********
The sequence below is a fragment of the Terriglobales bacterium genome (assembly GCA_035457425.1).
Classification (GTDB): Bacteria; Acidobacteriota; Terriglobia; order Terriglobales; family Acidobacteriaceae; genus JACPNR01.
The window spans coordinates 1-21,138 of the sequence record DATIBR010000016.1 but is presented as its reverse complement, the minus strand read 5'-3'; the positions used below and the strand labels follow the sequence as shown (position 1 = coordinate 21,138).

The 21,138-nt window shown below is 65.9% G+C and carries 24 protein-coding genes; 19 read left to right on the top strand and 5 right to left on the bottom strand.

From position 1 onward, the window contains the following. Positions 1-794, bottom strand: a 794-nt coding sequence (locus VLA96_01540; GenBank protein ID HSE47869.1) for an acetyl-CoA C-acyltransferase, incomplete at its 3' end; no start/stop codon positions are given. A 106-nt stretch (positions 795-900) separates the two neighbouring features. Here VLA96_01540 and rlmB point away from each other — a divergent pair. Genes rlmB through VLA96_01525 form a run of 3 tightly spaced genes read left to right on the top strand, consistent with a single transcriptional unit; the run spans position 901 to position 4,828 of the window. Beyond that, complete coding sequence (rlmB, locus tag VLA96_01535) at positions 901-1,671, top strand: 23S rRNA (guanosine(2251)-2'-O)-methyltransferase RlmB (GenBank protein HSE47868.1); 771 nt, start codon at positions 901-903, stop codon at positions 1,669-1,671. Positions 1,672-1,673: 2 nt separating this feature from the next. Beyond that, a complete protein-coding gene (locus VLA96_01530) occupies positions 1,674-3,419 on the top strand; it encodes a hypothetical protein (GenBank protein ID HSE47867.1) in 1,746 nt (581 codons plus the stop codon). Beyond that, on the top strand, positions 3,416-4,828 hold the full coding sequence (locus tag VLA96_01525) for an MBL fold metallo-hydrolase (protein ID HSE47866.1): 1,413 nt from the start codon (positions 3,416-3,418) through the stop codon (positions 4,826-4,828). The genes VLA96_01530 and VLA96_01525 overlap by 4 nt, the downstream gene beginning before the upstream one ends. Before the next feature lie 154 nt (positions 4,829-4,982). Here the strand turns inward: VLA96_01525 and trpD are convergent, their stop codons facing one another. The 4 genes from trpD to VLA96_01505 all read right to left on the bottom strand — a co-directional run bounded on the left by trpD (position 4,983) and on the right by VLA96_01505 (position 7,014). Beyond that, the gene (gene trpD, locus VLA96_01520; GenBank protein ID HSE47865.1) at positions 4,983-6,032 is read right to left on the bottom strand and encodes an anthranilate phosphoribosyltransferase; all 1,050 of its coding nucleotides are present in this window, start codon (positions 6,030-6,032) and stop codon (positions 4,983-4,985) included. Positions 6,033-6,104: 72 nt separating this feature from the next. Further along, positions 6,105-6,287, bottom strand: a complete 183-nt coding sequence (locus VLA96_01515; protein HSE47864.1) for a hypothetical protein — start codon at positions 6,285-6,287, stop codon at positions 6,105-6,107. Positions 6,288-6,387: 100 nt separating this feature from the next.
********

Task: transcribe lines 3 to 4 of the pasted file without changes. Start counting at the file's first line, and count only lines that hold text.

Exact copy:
The window spans coordinates 1-21,138 of the sequence record DATIBR010000016.1 but is presented as its reverse complement, the minus strand read 5'-3'; the positions used below and the strand labels follow the sequence as shown (position 1 = coordinate 21,138).

The 21,138-nt window shown below is 65.9% G+C and carries 24 protein-coding genes; 19 read left to right on the top strand and 5 right to left on the bottom strand.